You may also go to YouTube to watch the full briefing.

In response to an uptick in bias crimes against the Asian-American community, Westchester County Executive George Latimer has directed Westchester County Police to increase patrols around Asian-owned businesses, and coordinate the sharing of intelligence information about bias crimes with the Westchester County law enforcement community.

Commissioner Thomas A. Gleason said Patrol officers are making regular visits to Asian-owned business in Mount Kisco and Cortlandt,  the two communities where the Westchester County Police provide municipal police services. County officers are stopping in to hear any concerns the business owners may have and to let them know that extra attention is being paid to these locations.

“Our policies are to judge people by the content of their character, by how they behave. That’s what we believe in,” Latimer said. “We want to take a stand against hatred towards any and all ethnic groups, and we stand together as one family. We are going to do what we can do to use public education and to use outreach to show that there is unity amongst all of us being together.”

“Outreach to the business community is always a part of our community policing efforts,” Gleason said. “But we want to assure the Asian-American community at this time of heightened concern that we taking steps to prevent any incidents from occurring.”

Chief Inspector John Hodges, head of the Investigative Service Division, attended a media briefing today with Latimer to discuss other steps the County Police are taking. He urged anyone who has been the victim of a bias crime to call 911 or contact their local police department. Bias-related incidents can be reported to the Westchester District Attorney’s hotline (914-995-TIPS) or the County’s Human Rights Commission.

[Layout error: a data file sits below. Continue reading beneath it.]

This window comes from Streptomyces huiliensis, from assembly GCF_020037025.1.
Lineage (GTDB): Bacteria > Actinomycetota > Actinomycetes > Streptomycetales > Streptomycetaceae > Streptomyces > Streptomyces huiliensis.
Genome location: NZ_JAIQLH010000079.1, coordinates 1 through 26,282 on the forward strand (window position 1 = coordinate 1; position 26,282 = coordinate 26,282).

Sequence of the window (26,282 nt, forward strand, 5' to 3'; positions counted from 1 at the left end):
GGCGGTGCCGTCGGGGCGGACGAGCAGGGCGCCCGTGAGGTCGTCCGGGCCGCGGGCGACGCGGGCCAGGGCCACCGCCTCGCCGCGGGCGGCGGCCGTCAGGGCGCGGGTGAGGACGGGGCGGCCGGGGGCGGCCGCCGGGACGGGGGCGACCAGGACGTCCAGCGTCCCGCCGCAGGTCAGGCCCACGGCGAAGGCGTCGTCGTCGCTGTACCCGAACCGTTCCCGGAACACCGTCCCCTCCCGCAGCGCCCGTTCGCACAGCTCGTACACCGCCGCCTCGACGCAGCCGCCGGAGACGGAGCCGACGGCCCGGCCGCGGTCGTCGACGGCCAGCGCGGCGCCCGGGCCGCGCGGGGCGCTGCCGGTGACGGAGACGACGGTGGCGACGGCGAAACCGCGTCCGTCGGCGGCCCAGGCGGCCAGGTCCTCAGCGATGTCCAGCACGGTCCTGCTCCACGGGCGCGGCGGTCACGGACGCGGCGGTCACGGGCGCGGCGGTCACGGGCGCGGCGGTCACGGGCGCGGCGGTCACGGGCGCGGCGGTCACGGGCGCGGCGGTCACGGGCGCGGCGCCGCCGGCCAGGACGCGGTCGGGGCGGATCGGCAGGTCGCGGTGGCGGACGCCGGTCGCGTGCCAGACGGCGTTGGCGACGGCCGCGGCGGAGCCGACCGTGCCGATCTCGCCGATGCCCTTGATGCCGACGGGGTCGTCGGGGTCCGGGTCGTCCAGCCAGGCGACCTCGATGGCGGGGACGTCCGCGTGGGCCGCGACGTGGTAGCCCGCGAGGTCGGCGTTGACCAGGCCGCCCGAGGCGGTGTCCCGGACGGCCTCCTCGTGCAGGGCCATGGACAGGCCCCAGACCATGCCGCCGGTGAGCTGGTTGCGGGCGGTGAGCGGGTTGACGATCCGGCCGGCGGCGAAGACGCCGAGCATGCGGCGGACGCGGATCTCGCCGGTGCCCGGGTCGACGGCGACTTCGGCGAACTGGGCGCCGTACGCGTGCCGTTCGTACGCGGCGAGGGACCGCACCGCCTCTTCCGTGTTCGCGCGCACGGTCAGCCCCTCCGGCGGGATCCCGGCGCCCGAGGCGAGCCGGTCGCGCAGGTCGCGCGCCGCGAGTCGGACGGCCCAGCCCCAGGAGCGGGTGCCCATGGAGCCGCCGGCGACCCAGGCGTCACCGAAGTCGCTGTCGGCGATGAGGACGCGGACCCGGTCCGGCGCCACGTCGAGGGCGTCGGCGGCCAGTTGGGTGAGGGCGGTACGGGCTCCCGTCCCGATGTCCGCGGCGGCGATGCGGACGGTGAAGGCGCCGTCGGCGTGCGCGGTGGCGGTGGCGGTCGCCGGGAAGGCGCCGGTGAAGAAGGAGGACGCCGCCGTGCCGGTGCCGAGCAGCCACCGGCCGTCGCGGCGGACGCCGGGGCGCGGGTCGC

Hodges also noted that:

  • Through the Real Time Crime Center at County Police headquarters, information about bias crimes or incidents is being shared promptly with all municipal police departments in Westchester County. In addition, intelligence information received from federal and state sources is assessed for any threats to or impacts on Westchester County.
  • Increased patrols in many municipalities are being coordinated under Operation Safeguard, a public safety initiative that implements increased patrols at major secular and religious holidays or other times of heightened security concern. The Westchester law enforcement community is implementing those Operation Safeguard protocols at this time in response to some of the hate crimes occurring around the region and the nation.
  • Asian-American businesses, houses of worship and civic organizations are being advised that a security assessment can be provided to them through their local police department or the County Police. The assessment includes a review of the physical security at facilities and recommendations for how it can be enhanced.  Under this process, the initial request should be made to the local police agency first. If that local department is unable to conduct that security assessment, the request will be forwarded to the County Police.